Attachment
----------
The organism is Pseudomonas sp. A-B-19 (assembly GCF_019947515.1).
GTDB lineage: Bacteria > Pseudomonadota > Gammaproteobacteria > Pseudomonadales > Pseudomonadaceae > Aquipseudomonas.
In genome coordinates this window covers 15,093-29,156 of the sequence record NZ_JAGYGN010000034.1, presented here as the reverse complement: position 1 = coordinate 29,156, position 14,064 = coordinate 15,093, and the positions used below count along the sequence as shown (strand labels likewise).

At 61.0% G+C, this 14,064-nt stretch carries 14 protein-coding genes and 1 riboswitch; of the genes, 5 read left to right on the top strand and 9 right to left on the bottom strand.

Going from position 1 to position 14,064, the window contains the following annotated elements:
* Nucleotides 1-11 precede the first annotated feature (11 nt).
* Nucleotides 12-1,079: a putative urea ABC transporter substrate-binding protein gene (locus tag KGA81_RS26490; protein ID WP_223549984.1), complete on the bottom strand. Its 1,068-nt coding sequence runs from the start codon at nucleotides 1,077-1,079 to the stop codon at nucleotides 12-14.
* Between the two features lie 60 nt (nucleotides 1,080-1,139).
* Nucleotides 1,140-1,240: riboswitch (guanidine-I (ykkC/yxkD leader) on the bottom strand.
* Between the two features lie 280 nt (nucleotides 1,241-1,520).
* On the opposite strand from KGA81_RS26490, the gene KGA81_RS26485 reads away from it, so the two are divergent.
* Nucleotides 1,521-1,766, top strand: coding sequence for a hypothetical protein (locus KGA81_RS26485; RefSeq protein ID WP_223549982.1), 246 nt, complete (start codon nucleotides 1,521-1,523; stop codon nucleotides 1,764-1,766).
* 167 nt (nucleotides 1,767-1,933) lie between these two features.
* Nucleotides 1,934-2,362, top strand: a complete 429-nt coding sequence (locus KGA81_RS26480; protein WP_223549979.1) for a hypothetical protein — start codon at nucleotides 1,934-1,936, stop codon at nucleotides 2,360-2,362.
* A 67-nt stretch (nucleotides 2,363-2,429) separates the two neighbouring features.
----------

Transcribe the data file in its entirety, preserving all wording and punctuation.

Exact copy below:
The organism is Pseudomonas sp. A-B-19 (assembly GCF_019947515.1).
GTDB lineage: Bacteria > Pseudomonadota > Gammaproteobacteria > Pseudomonadales > Pseudomonadaceae > Aquipseudomonas.
In genome coordinates this window covers 15,093-29,156 of the sequence record NZ_JAGYGN010000034.1, presented here as the reverse complement: position 1 = coordinate 29,156, position 14,064 = coordinate 15,093, and the positions used below count along the sequence as shown (strand labels likewise).

At 61.0% G+C, this 14,064-nt stretch carries 14 protein-coding genes and 1 riboswitch; of the genes, 5 read left to right on the top strand and 9 right to left on the bottom strand.

Going from position 1 to position 14,064, the window contains the following annotated elements:
* Nucleotides 1-11 precede the first annotated feature (11 nt).
* Nucleotides 12-1,079: a putative urea ABC transporter substrate-binding protein gene (locus tag KGA81_RS26490; protein ID WP_223549984.1), complete on the bottom strand. Its 1,068-nt coding sequence runs from the start codon at nucleotides 1,077-1,079 to the stop codon at nucleotides 12-14.
* Between the two features lie 60 nt (nucleotides 1,080-1,139).
* Nucleotides 1,140-1,240: riboswitch (guanidine-I (ykkC/yxkD leader) on the bottom strand.
* Between the two features lie 280 nt (nucleotides 1,241-1,520).
* On the opposite strand from KGA81_RS26490, the gene KGA81_RS26485 reads away from it, so the two are divergent.
* Nucleotides 1,521-1,766, top strand: coding sequence for a hypothetical protein (locus KGA81_RS26485; RefSeq protein ID WP_223549982.1), 246 nt, complete (start codon nucleotides 1,521-1,523; stop codon nucleotides 1,764-1,766).
* 167 nt (nucleotides 1,767-1,933) lie between these two features.
* Nucleotides 1,934-2,362, top strand: a complete 429-nt coding sequence (locus KGA81_RS26480; protein WP_223549979.1) for a hypothetical protein — start codon at nucleotides 1,934-1,936, stop codon at nucleotides 2,360-2,362.
* A 67-nt stretch (nucleotides 2,363-2,429) separates the two neighbouring features.